Apple’s solution to the Flashback trojan problem is an interesting one, even though I suspect it’s going to annoy some people.
The firm has released three Java updates in rapid succession, none of which appear to fix the original flaw that made the Flashback trojan viable. But the third update did include a removal tool for known versions of the malware. And it introduced something novel.
It switches off support for Java applets – precisely the thing Apple has been encouraging users to do for a while now. You can switch it back on again, via System Preferences, but if you don’t use Java for 35 days, it switches off again.
Yesterday, I argued that the real significance of Flashback wasn’t that it is Mac malware (it’s not the first, although it is the first worth worrying about), or even that a single piece of malware had achieved 600K+ infections (impressive, as I said, but it pales alongside the likes of Conficker or ZeuS). Yes, those are note-worthy, obviously, but nothing like as significant as the bigger message, which is to do with how we’re making ourselves vulnerable through software we don’t even use.
Apple’s ‘use it or lose it’ approach could be seen as a form of whitelisting. And it makes a lot of sense. If you have software on your system you’re not using there’s a higher than normal probability that it’s not fully patched. You can’t trust users to harden their systems. Hell, you can barely trust them to keep their anti-malware software up to date. So why not have the system itself police the software?
There will be complaints. Many, I suspect, will come from geeks with a ‘hands off my system’ attitude. Geeks love to spend hours configuring their computers (I know I do). But, numerically speaking, they – oh, okay, we – form a negligibly small percentage of users.
All this underlines the point – missed by so many, including a large number of tech news sites that are getting their panties in a bunch over this – that this not about platforms, it’s about software. We’ve seen for some time now that malware – and many other forms of attack – have moved up the stack. In their excitement over seeing Macs being infected, many commentators seem to have missed the fact that PCs were also affected, because this is a cross-platform problem.
I’ve seen a suggestion that this incident should put paid to ‘magical thinking’ by Mac users that their systems are somehow immune. There are Mac users out there who still think that, certainly. And Flashback might be a useful wake-up call for them. But the gist of my post yesterday was about ‘missing the point’, and even to raise the issue of ‘Mac users’ (versus, by implication, Windows users) is to fail to grasp the real issue.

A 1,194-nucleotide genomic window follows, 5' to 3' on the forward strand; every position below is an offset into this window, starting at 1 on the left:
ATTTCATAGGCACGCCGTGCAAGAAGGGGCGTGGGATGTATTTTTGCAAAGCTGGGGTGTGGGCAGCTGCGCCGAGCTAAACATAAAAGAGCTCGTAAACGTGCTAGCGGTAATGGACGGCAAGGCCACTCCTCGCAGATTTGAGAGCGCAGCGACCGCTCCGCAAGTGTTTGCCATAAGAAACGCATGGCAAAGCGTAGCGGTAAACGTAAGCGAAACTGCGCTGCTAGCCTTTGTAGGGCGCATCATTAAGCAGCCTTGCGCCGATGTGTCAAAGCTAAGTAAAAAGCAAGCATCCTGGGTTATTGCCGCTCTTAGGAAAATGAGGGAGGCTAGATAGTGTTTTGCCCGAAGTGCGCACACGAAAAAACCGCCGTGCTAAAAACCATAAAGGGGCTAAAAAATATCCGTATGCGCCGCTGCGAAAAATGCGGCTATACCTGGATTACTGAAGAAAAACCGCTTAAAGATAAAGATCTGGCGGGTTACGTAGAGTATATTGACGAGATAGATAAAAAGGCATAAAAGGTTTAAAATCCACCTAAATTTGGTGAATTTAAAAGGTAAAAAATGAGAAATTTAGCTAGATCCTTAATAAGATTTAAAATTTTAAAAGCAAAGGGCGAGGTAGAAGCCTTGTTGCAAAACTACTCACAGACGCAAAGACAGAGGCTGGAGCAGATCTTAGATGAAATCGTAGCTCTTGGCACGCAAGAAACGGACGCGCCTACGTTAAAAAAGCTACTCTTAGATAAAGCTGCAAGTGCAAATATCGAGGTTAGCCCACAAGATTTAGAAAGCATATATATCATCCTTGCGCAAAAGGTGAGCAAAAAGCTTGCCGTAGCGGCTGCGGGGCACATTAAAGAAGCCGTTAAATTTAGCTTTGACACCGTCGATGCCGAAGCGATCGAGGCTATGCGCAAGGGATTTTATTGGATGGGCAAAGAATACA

We need to stop thinking so narrowly about platforms and shift the focus higher. Hell, a lot of the online security issues people face these days don’t even involve software vulnerabilities – phishing and fake-AV exploits are essentially social engineering attacks. Focusing too much on platforms leads people to think that there’s a purely technical solution available. Just install anti-malware software and you’re good to go, right? Well, wrong. Security will only come from people taking responsibility for their systems, their habits and their attitudes.
Mozilla has taken another tack with the kinds of vulnerabilities that led to Flashback. One of its engineers, Jared Wein, has created a ‘click to play’ option for plugins. Aimed at technologies like Java and Flash (a notorious vector for malware) this would allow users to prevent the loading of such content unless the user specifically allows it – each time for each page – by clicking on an ‘allow’ button.
There are plugins already available that do this for Flash, and which already have the ability (due to be added to Wein’s solution) of allowing automatic loading on a site-by-site basis. I’ve used Flashblocker for some time in Firefox because there’s very little Flash content on the web I want to see and an awful lot that I don’t.
In theory, this approach would prevent drive-by infections. But it’s far from perfect, as it ignores human nature. We know only too well that people are willing to click through warnings in order to get content they think they want. Many people barely even register the warning dialog thrown up by Windows’ User Account Control (UAC) before clicking to allow the installation of software.
That’s why Apple’s approach, even if it seems a little Draconian, might be a better one for the majority of computer users, even if it’s only a small contribution to security on the net.